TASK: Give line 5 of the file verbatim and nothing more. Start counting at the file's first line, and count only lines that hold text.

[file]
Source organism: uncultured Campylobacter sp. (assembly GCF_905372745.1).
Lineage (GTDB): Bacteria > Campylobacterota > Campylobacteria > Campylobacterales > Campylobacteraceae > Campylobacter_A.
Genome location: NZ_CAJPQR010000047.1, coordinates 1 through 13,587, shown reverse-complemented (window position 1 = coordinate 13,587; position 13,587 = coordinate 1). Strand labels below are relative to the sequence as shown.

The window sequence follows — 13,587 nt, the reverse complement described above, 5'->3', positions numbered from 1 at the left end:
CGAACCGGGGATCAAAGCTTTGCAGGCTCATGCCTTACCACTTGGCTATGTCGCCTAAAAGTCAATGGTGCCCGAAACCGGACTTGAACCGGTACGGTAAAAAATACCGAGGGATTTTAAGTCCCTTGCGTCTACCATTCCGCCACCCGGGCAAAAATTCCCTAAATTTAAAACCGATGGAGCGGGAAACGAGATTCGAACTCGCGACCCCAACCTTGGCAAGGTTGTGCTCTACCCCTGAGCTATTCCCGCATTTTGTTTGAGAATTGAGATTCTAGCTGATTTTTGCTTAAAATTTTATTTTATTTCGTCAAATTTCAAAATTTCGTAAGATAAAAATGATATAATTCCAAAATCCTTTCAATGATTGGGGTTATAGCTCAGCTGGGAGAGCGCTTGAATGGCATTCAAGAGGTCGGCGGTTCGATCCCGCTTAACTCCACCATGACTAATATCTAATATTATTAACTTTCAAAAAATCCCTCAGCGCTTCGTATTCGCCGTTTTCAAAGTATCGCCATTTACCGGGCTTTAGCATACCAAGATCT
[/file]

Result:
CGAACCGGGGATCAAAGCTTTGCAGGCTCATGCCTTACCACTTGGCTATGTCGCCTAAAAGTCAATGGTGCCCGAAACCGGACTTGAACCGGTACGGTAAAAAATACCGAGGGATTTTAAGTCCCTTGCGTCTACCATTCCGCCACCCGGGCAAAAATTCCCTAAATTTAAAACCGATGGAGCGGGAAACGAGATTCGAACTCGCGACCCCAACCTTGGCAAGGTTGTGCTCTACCCCTGAGCTATTCCCGCATTTTGTTTGAGAATTGAGATTCTAGCTGATTTTTGCTTAAAATTTTATTTTATTTCGTCAAATTTCAAAATTTCGTAAGATAAAAATGATATAATTCCAAAATCCTTTCAATGATTGGGGTTATAGCTCAGCTGGGAGAGCGCTTGAATGGCATTCAAGAGGTCGGCGGTTCGATCCCGCTTAACTCCACCATGACTAATATCTAATATTATTAACTTTCAAAAAATCCCTCAGCGCTTCGTATTCGCCGTTTTCAAAGTATCGCCATTTACCGGGCTTTAGCATACCAAGATCT